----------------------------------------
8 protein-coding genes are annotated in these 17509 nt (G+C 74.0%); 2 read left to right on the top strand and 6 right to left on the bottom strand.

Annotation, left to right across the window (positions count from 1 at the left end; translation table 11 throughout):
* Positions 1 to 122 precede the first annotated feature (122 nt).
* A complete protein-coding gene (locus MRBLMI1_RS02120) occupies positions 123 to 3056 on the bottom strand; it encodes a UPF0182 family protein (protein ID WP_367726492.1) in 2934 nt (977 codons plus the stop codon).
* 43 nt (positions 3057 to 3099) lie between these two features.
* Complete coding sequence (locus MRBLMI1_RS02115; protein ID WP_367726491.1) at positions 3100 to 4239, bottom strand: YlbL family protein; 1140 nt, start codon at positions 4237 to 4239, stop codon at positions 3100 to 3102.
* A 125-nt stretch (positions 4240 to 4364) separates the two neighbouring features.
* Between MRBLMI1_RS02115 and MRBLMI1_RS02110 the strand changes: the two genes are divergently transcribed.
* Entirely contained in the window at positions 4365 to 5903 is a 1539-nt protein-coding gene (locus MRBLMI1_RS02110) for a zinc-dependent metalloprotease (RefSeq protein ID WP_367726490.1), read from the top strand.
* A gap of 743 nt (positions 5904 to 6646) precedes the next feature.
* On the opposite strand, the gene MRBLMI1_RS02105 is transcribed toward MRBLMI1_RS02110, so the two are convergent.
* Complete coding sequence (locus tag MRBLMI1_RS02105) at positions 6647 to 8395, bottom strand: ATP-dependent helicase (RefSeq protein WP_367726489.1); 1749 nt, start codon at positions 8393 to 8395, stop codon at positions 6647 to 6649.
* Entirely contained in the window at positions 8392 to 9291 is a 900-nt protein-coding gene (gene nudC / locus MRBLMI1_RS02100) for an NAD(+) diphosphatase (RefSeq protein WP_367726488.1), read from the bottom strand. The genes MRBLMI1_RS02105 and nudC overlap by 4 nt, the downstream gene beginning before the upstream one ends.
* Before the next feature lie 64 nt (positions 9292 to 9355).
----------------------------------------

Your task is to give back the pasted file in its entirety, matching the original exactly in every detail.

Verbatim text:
8 protein-coding genes are annotated in these 17509 nt (G+C 74.0%); 2 read left to right on the top strand and 6 right to left on the bottom strand.

Annotation, left to right across the window (positions count from 1 at the left end; translation table 11 throughout):
* Positions 1 to 122 precede the first annotated feature (122 nt).
* A complete protein-coding gene (locus MRBLMI1_RS02120) occupies positions 123 to 3056 on the bottom strand; it encodes a UPF0182 family protein (protein ID WP_367726492.1) in 2934 nt (977 codons plus the stop codon).
* 43 nt (positions 3057 to 3099) lie between these two features.
* Complete coding sequence (locus MRBLMI1_RS02115; protein ID WP_367726491.1) at positions 3100 to 4239, bottom strand: YlbL family protein; 1140 nt, start codon at positions 4237 to 4239, stop codon at positions 3100 to 3102.
* A 125-nt stretch (positions 4240 to 4364) separates the two neighbouring features.
* Between MRBLMI1_RS02115 and MRBLMI1_RS02110 the strand changes: the two genes are divergently transcribed.
* Entirely contained in the window at positions 4365 to 5903 is a 1539-nt protein-coding gene (locus MRBLMI1_RS02110) for a zinc-dependent metalloprotease (RefSeq protein ID WP_367726490.1), read from the top strand.
* A gap of 743 nt (positions 5904 to 6646) precedes the next feature.
* On the opposite strand, the gene MRBLMI1_RS02105 is transcribed toward MRBLMI1_RS02110, so the two are convergent.
* Complete coding sequence (locus tag MRBLMI1_RS02105) at positions 6647 to 8395, bottom strand: ATP-dependent helicase (RefSeq protein WP_367726489.1); 1749 nt, start codon at positions 8393 to 8395, stop codon at positions 6647 to 6649.
* Entirely contained in the window at positions 8392 to 9291 is a 900-nt protein-coding gene (gene nudC / locus MRBLMI1_RS02100) for an NAD(+) diphosphatase (RefSeq protein WP_367726488.1), read from the bottom strand. The genes MRBLMI1_RS02105 and nudC overlap by 4 nt, the downstream gene beginning before the upstream one ends.
* Before the next feature lie 64 nt (positions 9292 to 9355).